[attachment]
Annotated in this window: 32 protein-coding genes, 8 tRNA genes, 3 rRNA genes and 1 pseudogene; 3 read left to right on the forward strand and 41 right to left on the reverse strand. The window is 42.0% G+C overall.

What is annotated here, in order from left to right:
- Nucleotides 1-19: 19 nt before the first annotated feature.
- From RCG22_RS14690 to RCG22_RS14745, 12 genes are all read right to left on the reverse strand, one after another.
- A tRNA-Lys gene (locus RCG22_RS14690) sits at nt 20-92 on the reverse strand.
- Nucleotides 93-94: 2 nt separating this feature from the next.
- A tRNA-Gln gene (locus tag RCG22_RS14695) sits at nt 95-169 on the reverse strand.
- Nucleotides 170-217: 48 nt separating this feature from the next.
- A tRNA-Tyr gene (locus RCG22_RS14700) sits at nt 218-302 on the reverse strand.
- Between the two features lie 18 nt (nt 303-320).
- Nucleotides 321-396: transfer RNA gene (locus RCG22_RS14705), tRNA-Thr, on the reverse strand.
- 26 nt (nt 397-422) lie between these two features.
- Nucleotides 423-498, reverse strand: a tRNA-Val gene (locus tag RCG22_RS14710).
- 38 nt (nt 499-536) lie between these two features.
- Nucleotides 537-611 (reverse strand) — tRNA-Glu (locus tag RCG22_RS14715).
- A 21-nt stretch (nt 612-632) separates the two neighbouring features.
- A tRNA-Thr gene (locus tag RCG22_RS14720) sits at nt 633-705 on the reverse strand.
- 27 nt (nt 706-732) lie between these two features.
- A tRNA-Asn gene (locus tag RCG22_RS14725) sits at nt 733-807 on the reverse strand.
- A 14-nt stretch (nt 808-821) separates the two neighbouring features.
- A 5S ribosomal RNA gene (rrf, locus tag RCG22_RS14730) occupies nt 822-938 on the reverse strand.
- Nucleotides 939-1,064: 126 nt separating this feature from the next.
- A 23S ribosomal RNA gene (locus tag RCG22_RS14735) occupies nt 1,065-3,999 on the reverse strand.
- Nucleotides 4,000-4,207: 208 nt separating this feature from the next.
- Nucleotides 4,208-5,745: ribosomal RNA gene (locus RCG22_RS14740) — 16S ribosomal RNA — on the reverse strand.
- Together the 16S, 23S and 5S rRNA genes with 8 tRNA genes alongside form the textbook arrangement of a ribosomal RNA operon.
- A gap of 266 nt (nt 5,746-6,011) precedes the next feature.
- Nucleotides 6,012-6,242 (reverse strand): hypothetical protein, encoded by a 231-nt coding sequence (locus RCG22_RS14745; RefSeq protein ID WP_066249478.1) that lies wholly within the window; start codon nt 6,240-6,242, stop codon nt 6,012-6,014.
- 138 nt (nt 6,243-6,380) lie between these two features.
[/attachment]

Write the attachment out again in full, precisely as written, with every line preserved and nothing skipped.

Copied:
Annotated in this window: 32 protein-coding genes, 8 tRNA genes, 3 rRNA genes and 1 pseudogene; 3 read left to right on the forward strand and 41 right to left on the reverse strand. The window is 42.0% G+C overall.

What is annotated here, in order from left to right:
- Nucleotides 1-19: 19 nt before the first annotated feature.
- From RCG22_RS14690 to RCG22_RS14745, 12 genes are all read right to left on the reverse strand, one after another.
- A tRNA-Lys gene (locus RCG22_RS14690) sits at nt 20-92 on the reverse strand.
- Nucleotides 93-94: 2 nt separating this feature from the next.
- A tRNA-Gln gene (locus tag RCG22_RS14695) sits at nt 95-169 on the reverse strand.
- Nucleotides 170-217: 48 nt separating this feature from the next.
- A tRNA-Tyr gene (locus RCG22_RS14700) sits at nt 218-302 on the reverse strand.
- Between the two features lie 18 nt (nt 303-320).
- Nucleotides 321-396: transfer RNA gene (locus RCG22_RS14705), tRNA-Thr, on the reverse strand.
- 26 nt (nt 397-422) lie between these two features.
- Nucleotides 423-498, reverse strand: a tRNA-Val gene (locus tag RCG22_RS14710).
- 38 nt (nt 499-536) lie between these two features.
- Nucleotides 537-611 (reverse strand) — tRNA-Glu (locus tag RCG22_RS14715).
- A 21-nt stretch (nt 612-632) separates the two neighbouring features.
- A tRNA-Thr gene (locus tag RCG22_RS14720) sits at nt 633-705 on the reverse strand.
- 27 nt (nt 706-732) lie between these two features.
- A tRNA-Asn gene (locus tag RCG22_RS14725) sits at nt 733-807 on the reverse strand.
- A 14-nt stretch (nt 808-821) separates the two neighbouring features.
- A 5S ribosomal RNA gene (rrf, locus tag RCG22_RS14730) occupies nt 822-938 on the reverse strand.
- Nucleotides 939-1,064: 126 nt separating this feature from the next.
- A 23S ribosomal RNA gene (locus tag RCG22_RS14735) occupies nt 1,065-3,999 on the reverse strand.
- Nucleotides 4,000-4,207: 208 nt separating this feature from the next.
- Nucleotides 4,208-5,745: ribosomal RNA gene (locus RCG22_RS14740) — 16S ribosomal RNA — on the reverse strand.
- Together the 16S, 23S and 5S rRNA genes with 8 tRNA genes alongside form the textbook arrangement of a ribosomal RNA operon.
- A gap of 266 nt (nt 5,746-6,011) precedes the next feature.
- Nucleotides 6,012-6,242 (reverse strand): hypothetical protein, encoded by a 231-nt coding sequence (locus RCG22_RS14745; RefSeq protein ID WP_066249478.1) that lies wholly within the window; start codon nt 6,240-6,242, stop codon nt 6,012-6,014.
- 138 nt (nt 6,243-6,380) lie between these two features.